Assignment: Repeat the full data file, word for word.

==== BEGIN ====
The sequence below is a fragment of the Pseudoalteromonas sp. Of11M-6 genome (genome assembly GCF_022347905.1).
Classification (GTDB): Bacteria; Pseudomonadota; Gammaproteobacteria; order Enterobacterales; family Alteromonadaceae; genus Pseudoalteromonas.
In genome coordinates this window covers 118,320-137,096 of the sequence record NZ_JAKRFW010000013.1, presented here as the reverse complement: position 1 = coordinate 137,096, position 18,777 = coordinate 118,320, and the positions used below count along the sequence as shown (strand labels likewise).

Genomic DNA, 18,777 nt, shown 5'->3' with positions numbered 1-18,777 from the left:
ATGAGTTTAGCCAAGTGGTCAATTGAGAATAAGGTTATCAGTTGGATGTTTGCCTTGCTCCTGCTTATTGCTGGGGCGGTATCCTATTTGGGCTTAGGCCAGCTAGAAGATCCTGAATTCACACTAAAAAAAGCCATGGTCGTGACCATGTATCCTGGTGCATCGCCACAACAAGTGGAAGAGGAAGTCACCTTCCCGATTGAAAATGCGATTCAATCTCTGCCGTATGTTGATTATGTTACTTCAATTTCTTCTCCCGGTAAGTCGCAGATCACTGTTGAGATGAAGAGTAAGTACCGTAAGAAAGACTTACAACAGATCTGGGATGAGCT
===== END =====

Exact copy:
The sequence below is a fragment of the Pseudoalteromonas sp. Of11M-6 genome (genome assembly GCF_022347905.1).
Classification (GTDB): Bacteria; Pseudomonadota; Gammaproteobacteria; order Enterobacterales; family Alteromonadaceae; genus Pseudoalteromonas.
In genome coordinates this window covers 118,320-137,096 of the sequence record NZ_JAKRFW010000013.1, presented here as the reverse complement: position 1 = coordinate 137,096, position 18,777 = coordinate 118,320, and the positions used below count along the sequence as shown (strand labels likewise).

Genomic DNA, 18,777 nt, shown 5'->3' with positions numbered 1-18,777 from the left:
ATGAGTTTAGCCAAGTGGTCAATTGAGAATAAGGTTATCAGTTGGATGTTTGCCTTGCTCCTGCTTATTGCTGGGGCGGTATCCTATTTGGGCTTAGGCCAGCTAGAAGATCCTGAATTCACACTAAAAAAAGCCATGGTCGTGACCATGTATCCTGGTGCATCGCCACAACAAGTGGAAGAGGAAGTCACCTTCCCGATTGAAAATGCGATTCAATCTCTGCCGTATGTTGATTATGTTACTTCAATTTCTTCTCCCGGTAAGTCGCAGATCACTGTTGAGATGAAGAGTAAGTACCGTAAGAAAGACTTACAACAGATCTGGGATGAGCT